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How hot is too hot?

Discussion in 'Pro/Adv Discussion' started by Chris Vedeler, Jun 11, 2015.

  1. Chris Vedeler

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    I live in Arizona where it routinely gets above 40C or 104F. The battery always feels really hot after I fly and I take it out first thing to have it cool more quickly and to keep it away from the electronics in my P3. I have seen videos of other RC quads catching fire. I assume the P3 has a fail safe that will not let it get that hot. But how hot is too hot to fly?

    Thanks!
     
  2. VoicOfReason

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    If it's on fire, then it is too hot to fly. ;)
     
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  3. loganboyd

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  4. Buckaye

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    The specs suggest staying below 40C - so I would guess anything above that and you're flying at your own risk.
     
  5. dalebb

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    Yes it has fail safes that can let you turn off the motors in mid flight, which you may want to do if it catches on fire mid flight.
     
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  6. RoyVa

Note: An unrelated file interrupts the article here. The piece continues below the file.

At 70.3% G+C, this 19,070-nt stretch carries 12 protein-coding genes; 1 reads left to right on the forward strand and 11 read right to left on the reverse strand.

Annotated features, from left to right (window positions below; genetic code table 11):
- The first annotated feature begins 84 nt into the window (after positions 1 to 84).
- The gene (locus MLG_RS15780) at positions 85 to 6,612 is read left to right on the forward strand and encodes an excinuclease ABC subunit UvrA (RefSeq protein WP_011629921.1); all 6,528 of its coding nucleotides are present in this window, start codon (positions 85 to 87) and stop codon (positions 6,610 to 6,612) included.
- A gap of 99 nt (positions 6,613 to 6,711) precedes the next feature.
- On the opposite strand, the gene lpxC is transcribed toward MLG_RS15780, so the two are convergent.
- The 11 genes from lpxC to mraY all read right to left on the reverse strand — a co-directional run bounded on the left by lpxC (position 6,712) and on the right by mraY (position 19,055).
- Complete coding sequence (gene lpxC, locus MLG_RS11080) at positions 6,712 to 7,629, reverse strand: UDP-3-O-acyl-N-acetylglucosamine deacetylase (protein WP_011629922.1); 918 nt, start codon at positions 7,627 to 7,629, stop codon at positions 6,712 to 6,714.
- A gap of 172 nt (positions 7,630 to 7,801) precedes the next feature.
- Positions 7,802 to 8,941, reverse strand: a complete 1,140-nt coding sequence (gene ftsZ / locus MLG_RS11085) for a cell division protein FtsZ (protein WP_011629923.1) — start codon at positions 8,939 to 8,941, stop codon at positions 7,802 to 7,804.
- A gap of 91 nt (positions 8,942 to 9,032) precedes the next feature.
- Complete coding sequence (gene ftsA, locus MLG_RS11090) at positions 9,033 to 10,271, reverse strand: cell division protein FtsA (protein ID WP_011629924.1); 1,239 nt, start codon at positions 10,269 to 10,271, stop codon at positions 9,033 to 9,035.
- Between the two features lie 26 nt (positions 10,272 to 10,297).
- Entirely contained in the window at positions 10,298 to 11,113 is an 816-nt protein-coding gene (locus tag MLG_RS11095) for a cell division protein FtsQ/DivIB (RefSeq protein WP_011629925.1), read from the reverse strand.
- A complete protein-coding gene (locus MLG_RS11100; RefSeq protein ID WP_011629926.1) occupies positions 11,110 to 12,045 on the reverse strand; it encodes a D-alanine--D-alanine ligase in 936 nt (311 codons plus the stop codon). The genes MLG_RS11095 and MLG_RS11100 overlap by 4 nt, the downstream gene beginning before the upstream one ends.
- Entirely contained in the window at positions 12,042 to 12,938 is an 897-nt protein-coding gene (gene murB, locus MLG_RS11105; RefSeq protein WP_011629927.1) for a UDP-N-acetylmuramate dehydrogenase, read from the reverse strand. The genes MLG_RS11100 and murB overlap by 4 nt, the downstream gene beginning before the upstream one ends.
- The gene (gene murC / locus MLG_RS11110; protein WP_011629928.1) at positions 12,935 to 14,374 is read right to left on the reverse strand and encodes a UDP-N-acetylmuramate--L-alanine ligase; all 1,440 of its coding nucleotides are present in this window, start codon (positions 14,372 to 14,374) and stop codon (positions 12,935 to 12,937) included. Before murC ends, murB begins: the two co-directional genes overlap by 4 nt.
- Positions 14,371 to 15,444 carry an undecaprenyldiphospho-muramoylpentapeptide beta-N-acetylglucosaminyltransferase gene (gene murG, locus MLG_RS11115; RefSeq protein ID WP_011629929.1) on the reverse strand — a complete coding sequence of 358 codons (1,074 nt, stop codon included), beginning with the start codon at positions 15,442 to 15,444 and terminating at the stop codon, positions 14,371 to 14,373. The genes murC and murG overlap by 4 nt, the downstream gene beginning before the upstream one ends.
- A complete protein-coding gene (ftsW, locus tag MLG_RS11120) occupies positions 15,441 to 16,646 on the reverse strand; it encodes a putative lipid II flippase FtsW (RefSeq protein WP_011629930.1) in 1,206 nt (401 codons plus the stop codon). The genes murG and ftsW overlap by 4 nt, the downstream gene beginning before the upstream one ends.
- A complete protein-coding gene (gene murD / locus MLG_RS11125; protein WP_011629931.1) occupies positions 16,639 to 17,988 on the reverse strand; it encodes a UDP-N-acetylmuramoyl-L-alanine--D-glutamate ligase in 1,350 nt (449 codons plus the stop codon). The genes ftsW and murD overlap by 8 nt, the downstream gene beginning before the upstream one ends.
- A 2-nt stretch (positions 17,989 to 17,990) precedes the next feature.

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    A good rule of thumb for any electronics is if your to hot then it's to hot. When you say it's time to get out of the sun.... Then it's time to park it for a while. I like flying in early morning or late evening. That's the best time for the light to be right unless it's a real cloudy day. Best video are not I. Direct sun but overcast or hazy are great.
     
  7. damitjim

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    If this happens, you just glide it in. :rolleyes:
     
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  8. wat17

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    I have noticed the same. Hasn't tipped 40c outside yet but it will.

    One thing I didn't notice is the motors are cooler then the P2. Trade off is the battery being so hot.
     
  9. Aaron Fisher

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    I can tell you without speculation that you are safe to fly in any Earthly temperatures. The most sensitive electronic parts are the Transistors that can be destroyed by high heat, however they operate safely until about 80ºC. Where as the Urethane coating that protects the windings within the electric motors won't start to burn until at least 120ºC-170ºC. So essentially it could probably melt the polyethylene shell before the electronics are damaged. By the way 80º is very hot, hotter than hot tap water.